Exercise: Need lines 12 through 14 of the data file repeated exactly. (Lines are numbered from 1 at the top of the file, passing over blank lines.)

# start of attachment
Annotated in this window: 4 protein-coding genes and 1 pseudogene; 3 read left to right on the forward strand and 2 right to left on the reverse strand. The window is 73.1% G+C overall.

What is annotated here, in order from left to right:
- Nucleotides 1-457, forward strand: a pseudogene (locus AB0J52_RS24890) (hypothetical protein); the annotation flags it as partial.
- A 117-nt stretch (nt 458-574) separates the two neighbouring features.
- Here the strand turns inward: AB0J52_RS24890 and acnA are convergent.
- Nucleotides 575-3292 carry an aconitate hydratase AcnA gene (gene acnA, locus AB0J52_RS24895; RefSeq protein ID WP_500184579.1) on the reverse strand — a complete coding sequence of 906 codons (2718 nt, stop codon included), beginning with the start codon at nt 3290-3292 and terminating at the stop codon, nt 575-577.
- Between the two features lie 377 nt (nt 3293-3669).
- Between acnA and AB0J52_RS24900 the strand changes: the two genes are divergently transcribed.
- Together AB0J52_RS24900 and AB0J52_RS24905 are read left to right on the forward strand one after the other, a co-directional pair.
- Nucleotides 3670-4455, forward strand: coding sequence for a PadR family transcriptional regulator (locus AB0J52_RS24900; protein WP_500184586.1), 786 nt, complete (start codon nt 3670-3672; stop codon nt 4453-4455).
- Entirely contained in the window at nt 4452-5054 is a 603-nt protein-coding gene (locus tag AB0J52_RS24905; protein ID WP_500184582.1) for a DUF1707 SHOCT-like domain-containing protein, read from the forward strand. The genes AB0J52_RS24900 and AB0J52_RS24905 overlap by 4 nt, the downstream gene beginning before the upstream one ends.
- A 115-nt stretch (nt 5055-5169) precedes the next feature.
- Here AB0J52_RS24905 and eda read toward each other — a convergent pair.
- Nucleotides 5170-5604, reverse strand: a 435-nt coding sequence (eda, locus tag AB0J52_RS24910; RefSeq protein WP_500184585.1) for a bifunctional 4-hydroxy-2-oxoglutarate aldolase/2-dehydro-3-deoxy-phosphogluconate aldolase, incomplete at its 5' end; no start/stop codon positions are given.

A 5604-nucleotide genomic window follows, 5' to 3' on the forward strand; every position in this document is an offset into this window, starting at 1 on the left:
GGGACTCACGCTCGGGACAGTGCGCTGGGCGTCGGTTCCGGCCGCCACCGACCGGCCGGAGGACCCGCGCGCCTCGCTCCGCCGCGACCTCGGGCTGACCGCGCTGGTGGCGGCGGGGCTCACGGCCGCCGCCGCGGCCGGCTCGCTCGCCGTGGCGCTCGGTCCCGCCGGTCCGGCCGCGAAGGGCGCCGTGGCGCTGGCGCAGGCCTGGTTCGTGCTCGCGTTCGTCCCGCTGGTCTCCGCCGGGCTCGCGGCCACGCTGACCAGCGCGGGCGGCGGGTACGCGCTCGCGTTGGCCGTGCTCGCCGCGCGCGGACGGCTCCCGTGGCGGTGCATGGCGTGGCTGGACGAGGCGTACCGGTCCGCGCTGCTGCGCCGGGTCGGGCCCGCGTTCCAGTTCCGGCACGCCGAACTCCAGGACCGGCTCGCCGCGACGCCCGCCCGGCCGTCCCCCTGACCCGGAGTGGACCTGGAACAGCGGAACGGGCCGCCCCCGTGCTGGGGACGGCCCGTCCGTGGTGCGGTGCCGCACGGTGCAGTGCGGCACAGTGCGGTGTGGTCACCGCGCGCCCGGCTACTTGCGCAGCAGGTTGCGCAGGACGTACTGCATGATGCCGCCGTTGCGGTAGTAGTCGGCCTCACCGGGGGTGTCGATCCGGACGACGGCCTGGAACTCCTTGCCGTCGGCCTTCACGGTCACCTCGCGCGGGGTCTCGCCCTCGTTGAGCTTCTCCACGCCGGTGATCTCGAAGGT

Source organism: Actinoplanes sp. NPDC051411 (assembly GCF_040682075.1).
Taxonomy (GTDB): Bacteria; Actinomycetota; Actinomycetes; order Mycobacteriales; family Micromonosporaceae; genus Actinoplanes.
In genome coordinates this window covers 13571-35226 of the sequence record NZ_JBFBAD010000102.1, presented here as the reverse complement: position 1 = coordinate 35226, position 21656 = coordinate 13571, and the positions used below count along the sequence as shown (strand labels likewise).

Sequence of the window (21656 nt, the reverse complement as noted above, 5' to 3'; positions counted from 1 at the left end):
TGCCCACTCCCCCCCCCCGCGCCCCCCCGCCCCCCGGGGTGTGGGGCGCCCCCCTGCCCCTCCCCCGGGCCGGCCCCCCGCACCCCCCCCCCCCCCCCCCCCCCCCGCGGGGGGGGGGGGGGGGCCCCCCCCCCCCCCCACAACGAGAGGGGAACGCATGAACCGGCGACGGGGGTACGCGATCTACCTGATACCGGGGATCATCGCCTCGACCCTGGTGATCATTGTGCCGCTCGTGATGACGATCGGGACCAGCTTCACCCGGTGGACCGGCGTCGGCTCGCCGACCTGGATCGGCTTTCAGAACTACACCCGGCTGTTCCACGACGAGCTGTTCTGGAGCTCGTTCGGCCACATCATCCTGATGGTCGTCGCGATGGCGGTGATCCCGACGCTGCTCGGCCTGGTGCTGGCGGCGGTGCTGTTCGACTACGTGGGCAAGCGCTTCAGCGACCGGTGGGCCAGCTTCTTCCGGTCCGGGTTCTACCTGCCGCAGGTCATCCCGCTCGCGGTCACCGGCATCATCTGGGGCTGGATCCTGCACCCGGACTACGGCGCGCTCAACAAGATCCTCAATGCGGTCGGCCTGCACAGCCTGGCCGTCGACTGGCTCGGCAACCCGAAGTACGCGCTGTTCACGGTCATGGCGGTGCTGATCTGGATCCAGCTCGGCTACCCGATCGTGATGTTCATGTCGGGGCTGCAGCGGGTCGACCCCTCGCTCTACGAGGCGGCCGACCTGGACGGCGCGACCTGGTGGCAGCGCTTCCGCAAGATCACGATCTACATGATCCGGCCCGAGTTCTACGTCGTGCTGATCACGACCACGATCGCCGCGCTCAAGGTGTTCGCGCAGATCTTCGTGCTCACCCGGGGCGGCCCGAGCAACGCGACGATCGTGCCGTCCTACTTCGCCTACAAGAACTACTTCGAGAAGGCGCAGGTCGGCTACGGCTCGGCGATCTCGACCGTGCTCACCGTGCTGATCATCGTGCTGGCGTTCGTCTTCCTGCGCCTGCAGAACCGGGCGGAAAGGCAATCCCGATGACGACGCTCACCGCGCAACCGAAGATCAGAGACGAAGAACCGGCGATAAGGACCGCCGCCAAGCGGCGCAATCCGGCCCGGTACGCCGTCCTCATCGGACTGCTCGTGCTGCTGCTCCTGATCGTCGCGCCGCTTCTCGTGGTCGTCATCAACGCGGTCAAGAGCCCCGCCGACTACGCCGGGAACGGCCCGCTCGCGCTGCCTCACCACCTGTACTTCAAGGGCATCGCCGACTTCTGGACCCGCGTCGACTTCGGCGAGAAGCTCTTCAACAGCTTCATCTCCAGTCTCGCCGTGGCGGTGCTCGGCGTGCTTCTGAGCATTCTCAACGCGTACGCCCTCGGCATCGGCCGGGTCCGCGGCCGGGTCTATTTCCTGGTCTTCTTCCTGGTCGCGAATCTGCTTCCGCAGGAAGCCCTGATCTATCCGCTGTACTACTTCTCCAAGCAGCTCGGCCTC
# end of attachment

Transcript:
- A 115-nt stretch (nt 5055-5169) precedes the next feature.
- Here AB0J52_RS24905 and eda read toward each other — a convergent pair.
- Nucleotides 5170-5604, reverse strand: a 435-nt coding sequence (eda, locus tag AB0J52_RS24910; RefSeq protein WP_500184585.1) for a bifunctional 4-hydroxy-2-oxoglutarate aldolase/2-dehydro-3-deoxy-phosphogluconate aldolase, incomplete at its 5' end; no start/stop codon positions are given.